Oil Spill Prevention Strategies Resulting From Exxon Valdez Oil Spill
As the most studied oil spill to date and the largest such incident in U.S. waters, the Exxon Valdez oil spill was a major impetus to the Oil Pollution Act of 1990, which established a five-cent per barrel tax on oil to create a $1 billion per spill cleanup fund. Although oil spill accidents represent only 5% of the estimated 700 million gallons of oil entering the seas annually, they dispense a very concentrated dose of oil to the environment when they occur.
The American Petroleum Institute, in acknowledging the futility of dealing with a catastrophic tanker spill, has stated the following: "Further research into recovery technology can certainly help in this regard, but it is not considered likely that we can move to the point of guaranteeing containment and recovery at sea."15 Thus, the emphasis ought to be on oil spill prevention. Notable improvements have been made in the area of prevention as a result of the Exxon Valdez oil spill.
Ship Escort and Response Vessel System (SERVS)
SERVS is a more secure oil transport system that has been implemented by Alyeska at an annual cost of $50 million. This system provides tanker escort for the 60 miles to the ocean entrance to PWS by two vessels, one of which is a 210-foot ship equipped with oil skimmers, containment boom, oil dispersants, and oil storage tanks.16
Marine Spill Response Corporation (MSRC)
U.S. oil companies have created MSRC, which consists of five regional spill centers, any one of which could handle an oil spill of 200,000 barrels. Established at an initial cost of $900 million in 1991, the MSRC plans to spend between $30 and 35 million on research and development of oil spill cleanup technology over a five-year period. It expects to contribute $1 million to $4 million per year thereafter.9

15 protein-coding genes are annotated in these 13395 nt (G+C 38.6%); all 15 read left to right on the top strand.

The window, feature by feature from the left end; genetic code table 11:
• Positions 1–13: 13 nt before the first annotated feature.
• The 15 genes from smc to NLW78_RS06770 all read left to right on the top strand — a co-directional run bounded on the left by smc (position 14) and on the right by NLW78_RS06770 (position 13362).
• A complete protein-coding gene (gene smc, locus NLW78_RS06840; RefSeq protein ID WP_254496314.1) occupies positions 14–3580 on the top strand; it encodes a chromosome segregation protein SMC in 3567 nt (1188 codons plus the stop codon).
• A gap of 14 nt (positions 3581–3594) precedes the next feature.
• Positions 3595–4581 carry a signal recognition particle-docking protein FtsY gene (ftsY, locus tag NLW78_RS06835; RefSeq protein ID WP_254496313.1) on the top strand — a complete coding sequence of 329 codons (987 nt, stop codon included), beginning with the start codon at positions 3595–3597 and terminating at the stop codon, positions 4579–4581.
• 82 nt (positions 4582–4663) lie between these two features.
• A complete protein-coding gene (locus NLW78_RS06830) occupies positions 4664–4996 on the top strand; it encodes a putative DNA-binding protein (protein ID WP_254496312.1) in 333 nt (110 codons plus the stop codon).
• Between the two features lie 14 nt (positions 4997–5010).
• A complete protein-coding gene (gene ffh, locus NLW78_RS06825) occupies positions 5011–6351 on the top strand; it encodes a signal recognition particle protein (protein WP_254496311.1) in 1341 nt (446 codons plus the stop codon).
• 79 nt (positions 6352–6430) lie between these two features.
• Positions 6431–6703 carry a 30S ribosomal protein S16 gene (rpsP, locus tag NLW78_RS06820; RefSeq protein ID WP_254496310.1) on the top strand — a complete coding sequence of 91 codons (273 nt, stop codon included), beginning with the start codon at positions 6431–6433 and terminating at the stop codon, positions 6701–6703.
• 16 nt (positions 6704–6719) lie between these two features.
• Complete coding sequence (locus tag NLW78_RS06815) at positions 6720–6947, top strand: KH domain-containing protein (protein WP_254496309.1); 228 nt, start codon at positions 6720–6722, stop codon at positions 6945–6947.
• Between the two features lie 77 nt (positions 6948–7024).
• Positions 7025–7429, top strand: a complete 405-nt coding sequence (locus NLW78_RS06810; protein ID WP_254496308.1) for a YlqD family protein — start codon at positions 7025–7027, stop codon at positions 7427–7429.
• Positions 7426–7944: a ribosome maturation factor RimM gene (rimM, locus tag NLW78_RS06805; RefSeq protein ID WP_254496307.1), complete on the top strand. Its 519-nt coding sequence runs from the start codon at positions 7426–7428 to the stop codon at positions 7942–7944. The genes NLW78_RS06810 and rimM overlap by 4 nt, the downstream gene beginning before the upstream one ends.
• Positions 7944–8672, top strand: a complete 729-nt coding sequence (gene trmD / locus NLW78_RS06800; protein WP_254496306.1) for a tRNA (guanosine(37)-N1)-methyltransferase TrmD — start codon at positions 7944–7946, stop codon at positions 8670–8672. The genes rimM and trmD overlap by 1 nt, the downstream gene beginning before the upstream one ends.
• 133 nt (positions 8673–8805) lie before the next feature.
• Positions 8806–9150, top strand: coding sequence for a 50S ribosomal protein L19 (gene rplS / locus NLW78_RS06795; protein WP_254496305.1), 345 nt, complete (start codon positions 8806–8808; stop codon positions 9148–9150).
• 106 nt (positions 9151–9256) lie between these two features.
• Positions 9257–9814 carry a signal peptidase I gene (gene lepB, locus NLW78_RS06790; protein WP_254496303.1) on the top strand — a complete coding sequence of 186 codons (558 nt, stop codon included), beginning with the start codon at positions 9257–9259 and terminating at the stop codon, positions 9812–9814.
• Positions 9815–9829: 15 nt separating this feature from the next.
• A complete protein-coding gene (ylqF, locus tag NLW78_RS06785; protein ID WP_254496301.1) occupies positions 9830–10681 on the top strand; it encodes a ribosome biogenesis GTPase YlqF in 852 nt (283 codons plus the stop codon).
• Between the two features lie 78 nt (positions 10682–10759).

If a normal tanker hull is ruptured, oil is released into the water because the oil pressure exceeds the water pressure. However, in hydrostatic loading the oil would not be released because seawater would exert greater pressure than the oil in the tanker. This differential pressure would result from the incomplete loading of the hull to allow for a compressible air space above the oil. Under the Oil Pollution Act of 1990 double-hulled tankers, which provide a protective space between the outside wall of the vessel and the inner wall of the oil storage tank, will be required by 2015 in all U.S. waters. However, double hulls offer only a partial solution. In a high-impact collision, such as occurred in the Exxon Valdez accident, the accumulation of hydrocarbons in the space between the hulls could increase the likelihood of explosion.14
In the event of a future oil spill, remote-sensing technology may be helpful in locating the thicker region of a slick. Ultraviolet (UV) devices can differentiate between oil and water because the aromatic compounds in oil absorb UV light. While aromatic compounds in oil containing conjugated ¹-bond systems absorb light in the UV range (200-380 nm), water still absorbs more UV radiation than does oil. Infrared (IR) systems can discern differences in sea-surface temperature due to the differences in the physical properties of oil and water. Oil thicker than several thousandths of an inch can sustain a detectable difference in temperature. However, temperatures drop at night with an attendant alteration of the image. A third innovative approach involves a laser fluorosensor. While the oil absorbs light in the UV range, it would fluorescem in the visible spectrum. The unique fluorescense spectrum of the oil would prevent any ambiguity with the spectra of algae or anything else floating on the water. In fact, based on the oil fluorescence spectrum , it is possible to differentiate between diesel fuel, crude oil, and bunker fuel.14